How do you determine the sharpest f-stop for your camera and lens? Is diffraction more impactful in infrared light than visible light? In this video, I will test the sharpest f-stop on a Fujifilm GFX 50S full spectrum conversion at each aperture with multiple infrared filters, 550 nanometers, 590 nm, 720 nm, 830 nm, 850 nm, IR Chrome, and a hot mirror filter. I’ll share the results and my observations.
Fujifilm GFX 50S full spectrum conversion, GF 45 mm f/2.8 lens
|STC Optics UV/IR (hot mirror)||visible light||f/11|
|Kolari Vision IR Chrome||dual-bandpass||f/11|
|Kolari Vision 550||550 nm||f/8|
|STC Optics IRP 590||590 nm||f/8|
|STC Optics IRP 720||720 nm||f/8|
|Hoya R72||720 nm||f/5.6 & f/8|
|B+W 093||830 nm||f/5.6|
|STC Optics IRP 850||850 nm||f/5.6|
|Filter||Adjustment from sharpest visible light f-stop|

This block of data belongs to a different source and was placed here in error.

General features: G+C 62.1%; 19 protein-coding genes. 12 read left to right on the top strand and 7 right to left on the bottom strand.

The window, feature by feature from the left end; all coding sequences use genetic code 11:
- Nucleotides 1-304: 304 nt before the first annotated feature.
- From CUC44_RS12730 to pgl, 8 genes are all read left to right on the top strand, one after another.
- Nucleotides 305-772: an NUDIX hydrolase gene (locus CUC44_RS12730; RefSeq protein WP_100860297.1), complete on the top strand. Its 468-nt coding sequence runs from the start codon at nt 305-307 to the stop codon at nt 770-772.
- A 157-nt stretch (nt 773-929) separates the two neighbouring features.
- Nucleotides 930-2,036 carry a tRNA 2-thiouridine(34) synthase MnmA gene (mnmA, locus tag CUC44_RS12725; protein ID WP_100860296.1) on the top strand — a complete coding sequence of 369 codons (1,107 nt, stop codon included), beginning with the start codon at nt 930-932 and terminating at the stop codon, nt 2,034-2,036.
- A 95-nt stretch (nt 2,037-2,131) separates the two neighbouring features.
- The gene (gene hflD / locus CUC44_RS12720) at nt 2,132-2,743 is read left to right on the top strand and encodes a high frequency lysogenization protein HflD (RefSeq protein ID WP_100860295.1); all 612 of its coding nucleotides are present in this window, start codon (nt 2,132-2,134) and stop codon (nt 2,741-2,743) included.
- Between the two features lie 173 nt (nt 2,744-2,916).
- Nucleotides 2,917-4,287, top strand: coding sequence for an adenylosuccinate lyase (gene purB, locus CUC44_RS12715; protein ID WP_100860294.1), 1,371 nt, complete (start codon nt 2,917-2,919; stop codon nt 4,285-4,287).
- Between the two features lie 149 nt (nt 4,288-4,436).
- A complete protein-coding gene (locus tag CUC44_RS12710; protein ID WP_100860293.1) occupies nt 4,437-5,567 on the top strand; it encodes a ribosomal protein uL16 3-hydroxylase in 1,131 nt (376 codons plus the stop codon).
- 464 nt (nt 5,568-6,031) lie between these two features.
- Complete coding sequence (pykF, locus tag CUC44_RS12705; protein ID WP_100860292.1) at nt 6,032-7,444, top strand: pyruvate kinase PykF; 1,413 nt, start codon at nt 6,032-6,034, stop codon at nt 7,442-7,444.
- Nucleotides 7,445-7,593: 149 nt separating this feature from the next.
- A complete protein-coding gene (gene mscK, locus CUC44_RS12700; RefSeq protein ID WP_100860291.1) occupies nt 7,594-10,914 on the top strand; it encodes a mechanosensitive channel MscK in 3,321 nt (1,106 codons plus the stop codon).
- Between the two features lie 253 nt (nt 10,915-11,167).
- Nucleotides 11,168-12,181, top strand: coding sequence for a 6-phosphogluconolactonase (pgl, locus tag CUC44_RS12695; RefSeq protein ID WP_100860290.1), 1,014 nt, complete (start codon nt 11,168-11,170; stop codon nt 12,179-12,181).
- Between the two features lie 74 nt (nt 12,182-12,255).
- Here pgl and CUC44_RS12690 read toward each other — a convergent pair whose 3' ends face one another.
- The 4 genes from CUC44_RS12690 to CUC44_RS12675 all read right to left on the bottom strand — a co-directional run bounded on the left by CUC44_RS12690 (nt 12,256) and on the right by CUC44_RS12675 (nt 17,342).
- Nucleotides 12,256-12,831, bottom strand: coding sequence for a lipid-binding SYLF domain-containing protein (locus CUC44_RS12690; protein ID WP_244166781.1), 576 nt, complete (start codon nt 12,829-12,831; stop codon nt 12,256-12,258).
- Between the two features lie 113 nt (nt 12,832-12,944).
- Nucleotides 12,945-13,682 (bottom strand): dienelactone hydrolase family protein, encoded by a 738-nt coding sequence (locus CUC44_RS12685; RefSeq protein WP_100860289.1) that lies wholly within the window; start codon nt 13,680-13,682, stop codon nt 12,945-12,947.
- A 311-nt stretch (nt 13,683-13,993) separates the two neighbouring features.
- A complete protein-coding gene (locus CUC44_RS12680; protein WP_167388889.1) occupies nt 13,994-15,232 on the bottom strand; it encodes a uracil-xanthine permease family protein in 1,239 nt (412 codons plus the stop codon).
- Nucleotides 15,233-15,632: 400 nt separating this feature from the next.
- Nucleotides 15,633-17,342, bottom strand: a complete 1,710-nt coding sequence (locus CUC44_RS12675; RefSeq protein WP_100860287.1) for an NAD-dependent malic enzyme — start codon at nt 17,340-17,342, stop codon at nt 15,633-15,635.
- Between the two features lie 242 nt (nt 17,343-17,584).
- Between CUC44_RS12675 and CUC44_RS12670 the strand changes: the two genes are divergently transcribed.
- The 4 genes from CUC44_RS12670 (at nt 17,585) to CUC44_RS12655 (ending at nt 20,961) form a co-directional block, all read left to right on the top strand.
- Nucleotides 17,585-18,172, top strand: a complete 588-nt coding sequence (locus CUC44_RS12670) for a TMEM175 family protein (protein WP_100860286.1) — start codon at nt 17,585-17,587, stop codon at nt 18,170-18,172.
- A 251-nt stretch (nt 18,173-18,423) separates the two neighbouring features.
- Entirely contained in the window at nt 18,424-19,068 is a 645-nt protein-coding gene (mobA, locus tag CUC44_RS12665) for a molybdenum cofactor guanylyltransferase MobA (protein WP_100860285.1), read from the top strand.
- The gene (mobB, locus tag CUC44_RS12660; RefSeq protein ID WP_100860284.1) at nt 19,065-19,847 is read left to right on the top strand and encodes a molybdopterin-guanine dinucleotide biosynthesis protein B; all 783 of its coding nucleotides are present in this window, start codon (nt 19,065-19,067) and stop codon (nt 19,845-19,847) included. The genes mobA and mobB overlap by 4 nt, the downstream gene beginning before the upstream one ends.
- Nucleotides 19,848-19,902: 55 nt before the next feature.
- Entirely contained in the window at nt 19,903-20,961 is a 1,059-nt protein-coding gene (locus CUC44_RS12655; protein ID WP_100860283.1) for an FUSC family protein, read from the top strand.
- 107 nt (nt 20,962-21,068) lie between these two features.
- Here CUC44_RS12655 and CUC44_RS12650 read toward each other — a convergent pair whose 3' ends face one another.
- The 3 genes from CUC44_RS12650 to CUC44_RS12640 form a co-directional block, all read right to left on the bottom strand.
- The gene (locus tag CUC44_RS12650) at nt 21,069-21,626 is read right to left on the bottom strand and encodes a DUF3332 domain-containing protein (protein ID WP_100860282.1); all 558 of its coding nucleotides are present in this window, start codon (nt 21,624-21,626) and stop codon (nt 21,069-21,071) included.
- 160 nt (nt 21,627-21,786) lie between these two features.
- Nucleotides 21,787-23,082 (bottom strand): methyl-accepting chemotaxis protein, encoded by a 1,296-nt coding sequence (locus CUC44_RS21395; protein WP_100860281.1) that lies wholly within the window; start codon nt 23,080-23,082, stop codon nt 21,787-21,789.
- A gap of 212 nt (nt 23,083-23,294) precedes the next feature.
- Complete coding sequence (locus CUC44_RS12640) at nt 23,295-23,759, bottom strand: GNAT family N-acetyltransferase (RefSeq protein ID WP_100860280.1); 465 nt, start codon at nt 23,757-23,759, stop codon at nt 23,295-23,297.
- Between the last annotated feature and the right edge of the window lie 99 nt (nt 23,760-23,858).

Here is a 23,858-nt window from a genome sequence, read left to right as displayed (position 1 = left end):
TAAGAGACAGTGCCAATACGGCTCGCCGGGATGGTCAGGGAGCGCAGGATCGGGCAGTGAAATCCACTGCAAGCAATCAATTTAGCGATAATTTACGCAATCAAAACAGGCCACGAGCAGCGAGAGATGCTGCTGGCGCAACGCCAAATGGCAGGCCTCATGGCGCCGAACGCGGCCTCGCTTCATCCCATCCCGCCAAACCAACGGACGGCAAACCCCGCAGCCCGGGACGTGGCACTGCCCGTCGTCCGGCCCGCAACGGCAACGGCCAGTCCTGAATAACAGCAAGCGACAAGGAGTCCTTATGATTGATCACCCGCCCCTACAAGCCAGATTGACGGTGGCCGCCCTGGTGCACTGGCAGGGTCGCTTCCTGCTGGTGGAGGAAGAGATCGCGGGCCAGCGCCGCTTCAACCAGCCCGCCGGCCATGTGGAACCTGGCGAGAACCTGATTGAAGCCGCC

|Hot mirror, IR/UV cut, IR Chrome||Use sharpest visible light f-stop|
|550 to 720 nm||1-stop lower|
|800 nm and higher||2-stops lower|
- Lower f-stops: Sharpness is reduced with f-stops lower than the sharpest f-stop due to less depth of field. The loss of sharpness is minimal. Lower f-stops will not substantially impact sharpness. Use lower f-stops to reduce the depth of field.
- Higher f-stops: Sharpness is reduced with f-stops higher than the sharpest f-stop due to increased visible diffraction. The loss of sharpness is dramatic. Avoid these higher f-stops unless you are explicitly looking for a soft effect, want to create a starburst effect, or are willing to trade reduced sharpness for greater depth of field.
If you have comments, questions or feedback, use the comment section for this video.